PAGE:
Population health analytics

Health systems and health plans collaborating to tear down barriers

As the health care industry continues to focus on initiatives to achieve value-based care, many organizations are turning to analytics to help them improve patient outcomes and simultaneously reduce costs. Learn how collaboration across health plans and health systems can help take the power of analytics to the next level.

Unlocking the benefits of collaboration through analytics

​Many health systems and health plans are making value-based care a priority and are investing in population health analytics to enable their strategies. However, our research suggests that most health systems and health plans aren’t yet sufficiently focusing on effective analytic collaboration approaches that could unlock the synergistic benefits of combining the best of what each stakeholder has to offer.

The analytics approach of each stakeholder typically concentrates on their native proprietary data sets, which can constrain their ability to effectively collaborate and make it difficult to deliver a joint value proposition to the market generally—and to consumers specifically—of high-quality, affordable health care with a differentiated experience. This analytics issue is central to the health care industry’s ability to fix some of its fundamental challenges.

Health plans typically use claims and enrollment data to identify high-cost populations and inefficient care patterns at a macro level, while health systems tend to rely on clinical data to deliver patient-centered care. If these two stakeholders partner on analytics and shared data, they could be better equipped to understand resource use and practice patterns. They also could be more likely to develop innovative opportunities to improve outcomes and reduce total cost of care for patients as well as the overall population. Furthermore, as health plans and health systems share financial risk through value-based payment and governance models, their efforts could become better aligned to enable more mutually beneficial business models.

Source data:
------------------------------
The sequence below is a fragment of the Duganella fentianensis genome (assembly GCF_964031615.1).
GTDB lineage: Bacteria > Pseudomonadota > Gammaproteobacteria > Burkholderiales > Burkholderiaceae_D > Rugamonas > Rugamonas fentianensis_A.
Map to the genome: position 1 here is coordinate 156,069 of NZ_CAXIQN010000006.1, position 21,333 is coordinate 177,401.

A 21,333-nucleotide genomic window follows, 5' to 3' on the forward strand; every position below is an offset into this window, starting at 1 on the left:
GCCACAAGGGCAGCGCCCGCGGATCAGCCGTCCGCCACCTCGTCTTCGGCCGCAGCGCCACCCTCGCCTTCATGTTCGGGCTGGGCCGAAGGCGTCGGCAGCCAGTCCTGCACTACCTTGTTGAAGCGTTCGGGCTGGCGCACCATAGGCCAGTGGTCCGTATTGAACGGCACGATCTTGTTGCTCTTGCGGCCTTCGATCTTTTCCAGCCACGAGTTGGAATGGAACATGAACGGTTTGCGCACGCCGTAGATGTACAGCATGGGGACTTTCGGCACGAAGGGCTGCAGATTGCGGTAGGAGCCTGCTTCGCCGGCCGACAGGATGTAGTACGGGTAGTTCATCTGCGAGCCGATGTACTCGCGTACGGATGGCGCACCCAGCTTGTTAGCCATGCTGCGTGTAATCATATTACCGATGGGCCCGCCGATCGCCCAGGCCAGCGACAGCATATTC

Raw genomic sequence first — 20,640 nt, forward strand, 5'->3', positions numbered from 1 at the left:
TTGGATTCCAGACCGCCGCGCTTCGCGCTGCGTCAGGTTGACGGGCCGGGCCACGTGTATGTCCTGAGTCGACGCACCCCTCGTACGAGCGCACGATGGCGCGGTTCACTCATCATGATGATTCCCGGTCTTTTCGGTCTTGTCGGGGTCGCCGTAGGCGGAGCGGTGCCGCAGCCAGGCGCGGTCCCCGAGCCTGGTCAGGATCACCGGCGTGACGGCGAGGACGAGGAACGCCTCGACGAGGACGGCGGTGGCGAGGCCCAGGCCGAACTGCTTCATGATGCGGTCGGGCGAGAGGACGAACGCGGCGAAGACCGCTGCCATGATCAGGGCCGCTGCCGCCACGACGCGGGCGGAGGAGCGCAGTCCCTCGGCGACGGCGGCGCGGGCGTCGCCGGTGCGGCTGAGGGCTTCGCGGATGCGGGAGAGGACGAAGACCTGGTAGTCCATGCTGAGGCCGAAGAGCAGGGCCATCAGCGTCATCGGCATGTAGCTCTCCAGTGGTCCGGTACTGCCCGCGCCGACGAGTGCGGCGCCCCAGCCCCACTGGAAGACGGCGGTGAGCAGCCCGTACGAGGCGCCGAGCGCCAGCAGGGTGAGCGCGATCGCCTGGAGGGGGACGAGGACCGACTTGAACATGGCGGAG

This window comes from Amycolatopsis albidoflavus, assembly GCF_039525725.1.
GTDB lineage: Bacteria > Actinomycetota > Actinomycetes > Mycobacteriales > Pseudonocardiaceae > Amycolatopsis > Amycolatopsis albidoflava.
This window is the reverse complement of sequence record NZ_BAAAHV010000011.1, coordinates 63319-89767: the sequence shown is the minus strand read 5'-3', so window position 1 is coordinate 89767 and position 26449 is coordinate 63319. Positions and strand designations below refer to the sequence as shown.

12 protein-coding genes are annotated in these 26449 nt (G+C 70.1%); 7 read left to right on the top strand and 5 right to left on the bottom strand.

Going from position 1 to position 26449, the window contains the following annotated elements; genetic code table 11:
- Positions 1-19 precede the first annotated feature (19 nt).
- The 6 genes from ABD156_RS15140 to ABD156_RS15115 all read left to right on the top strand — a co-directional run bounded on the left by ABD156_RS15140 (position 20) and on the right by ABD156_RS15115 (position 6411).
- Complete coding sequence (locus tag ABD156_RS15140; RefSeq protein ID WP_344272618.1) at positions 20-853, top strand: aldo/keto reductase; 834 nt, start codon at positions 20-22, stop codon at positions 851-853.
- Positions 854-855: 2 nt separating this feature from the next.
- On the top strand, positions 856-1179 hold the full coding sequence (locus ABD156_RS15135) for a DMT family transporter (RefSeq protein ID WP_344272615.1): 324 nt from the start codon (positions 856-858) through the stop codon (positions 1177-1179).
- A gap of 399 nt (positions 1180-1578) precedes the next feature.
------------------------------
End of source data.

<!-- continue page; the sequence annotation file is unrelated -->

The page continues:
Advancing the US health care system

In today’s silo-based approach, patients sometimes receive follow-up care calls from both the health system and the health plan, which demonstrates the costly duplicative nature of our health care system. Neither group is best positioned to maximize the patient experience on its own. While claims data can give health plans a more comprehensive view of the patient, they often lack patient trust. Conversely, patients generally do trust their physicians, but health systems might not have access to the patient’s complete health history, let alone the economic and social conditions (e.g., income, housing, transportation, education, etc.) that impact their health.

As a result of our research and real-world client experience, we believe that improvements in shared analytics strategies between health plans and health systems can significantly advance the performance of the US health care system.

To work together on analytics, health plans and health systems may need to overcome competitive dynamics, human capital skill gaps, and technology constraints. Transforming long-time adversaries (purchasers of care versus providers of care) into collaborators can take time, effort, and trust. Moreover, the requirements for teamwork will likely become increasingly important if both sides are to win in a value-based care environment.